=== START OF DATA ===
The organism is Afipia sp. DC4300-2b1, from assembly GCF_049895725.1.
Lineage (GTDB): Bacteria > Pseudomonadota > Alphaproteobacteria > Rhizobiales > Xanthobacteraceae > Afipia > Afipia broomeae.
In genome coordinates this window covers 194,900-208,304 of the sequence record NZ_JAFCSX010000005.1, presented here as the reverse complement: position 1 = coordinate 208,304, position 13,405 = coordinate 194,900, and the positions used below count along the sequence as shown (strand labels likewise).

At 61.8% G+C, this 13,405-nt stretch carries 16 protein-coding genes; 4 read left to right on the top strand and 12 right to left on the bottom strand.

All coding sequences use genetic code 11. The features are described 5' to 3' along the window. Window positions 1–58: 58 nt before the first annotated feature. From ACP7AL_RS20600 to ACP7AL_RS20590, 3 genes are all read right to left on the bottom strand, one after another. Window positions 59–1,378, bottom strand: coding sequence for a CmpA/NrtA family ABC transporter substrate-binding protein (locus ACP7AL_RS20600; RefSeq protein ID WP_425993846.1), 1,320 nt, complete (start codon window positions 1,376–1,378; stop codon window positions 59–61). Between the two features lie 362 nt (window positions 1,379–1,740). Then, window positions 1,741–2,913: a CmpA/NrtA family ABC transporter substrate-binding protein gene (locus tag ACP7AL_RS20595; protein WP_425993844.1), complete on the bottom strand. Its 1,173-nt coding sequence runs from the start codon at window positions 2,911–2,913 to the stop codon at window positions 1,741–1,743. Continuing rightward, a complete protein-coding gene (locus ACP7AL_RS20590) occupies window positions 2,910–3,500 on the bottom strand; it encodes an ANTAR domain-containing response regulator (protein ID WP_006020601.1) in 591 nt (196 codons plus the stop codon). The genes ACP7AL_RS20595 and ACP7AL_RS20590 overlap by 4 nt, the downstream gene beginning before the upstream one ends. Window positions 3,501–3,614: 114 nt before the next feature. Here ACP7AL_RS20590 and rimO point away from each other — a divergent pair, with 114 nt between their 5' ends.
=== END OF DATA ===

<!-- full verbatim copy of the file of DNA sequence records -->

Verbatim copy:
The organism is Afipia sp. DC4300-2b1, from assembly GCF_049895725.1.
Lineage (GTDB): Bacteria > Pseudomonadota > Alphaproteobacteria > Rhizobiales > Xanthobacteraceae > Afipia > Afipia broomeae.
In genome coordinates this window covers 194,900-208,304 of the sequence record NZ_JAFCSX010000005.1, presented here as the reverse complement: position 1 = coordinate 208,304, position 13,405 = coordinate 194,900, and the positions used below count along the sequence as shown (strand labels likewise).

At 61.8% G+C, this 13,405-nt stretch carries 16 protein-coding genes; 4 read left to right on the top strand and 12 right to left on the bottom strand.

All coding sequences use genetic code 11. The features are described 5' to 3' along the window. Window positions 1–58: 58 nt before the first annotated feature. From ACP7AL_RS20600 to ACP7AL_RS20590, 3 genes are all read right to left on the bottom strand, one after another. Window positions 59–1,378, bottom strand: coding sequence for a CmpA/NrtA family ABC transporter substrate-binding protein (locus ACP7AL_RS20600; RefSeq protein ID WP_425993846.1), 1,320 nt, complete (start codon window positions 1,376–1,378; stop codon window positions 59–61). Between the two features lie 362 nt (window positions 1,379–1,740). Then, window positions 1,741–2,913: a CmpA/NrtA family ABC transporter substrate-binding protein gene (locus tag ACP7AL_RS20595; protein WP_425993844.1), complete on the bottom strand. Its 1,173-nt coding sequence runs from the start codon at window positions 2,911–2,913 to the stop codon at window positions 1,741–1,743. Continuing rightward, a complete protein-coding gene (locus ACP7AL_RS20590) occupies window positions 2,910–3,500 on the bottom strand; it encodes an ANTAR domain-containing response regulator (protein ID WP_006020601.1) in 591 nt (196 codons plus the stop codon). The genes ACP7AL_RS20595 and ACP7AL_RS20590 overlap by 4 nt, the downstream gene beginning before the upstream one ends. Window positions 3,501–3,614: 114 nt before the next feature. Here ACP7AL_RS20590 and rimO point away from each other — a divergent pair, with 114 nt between their 5' ends.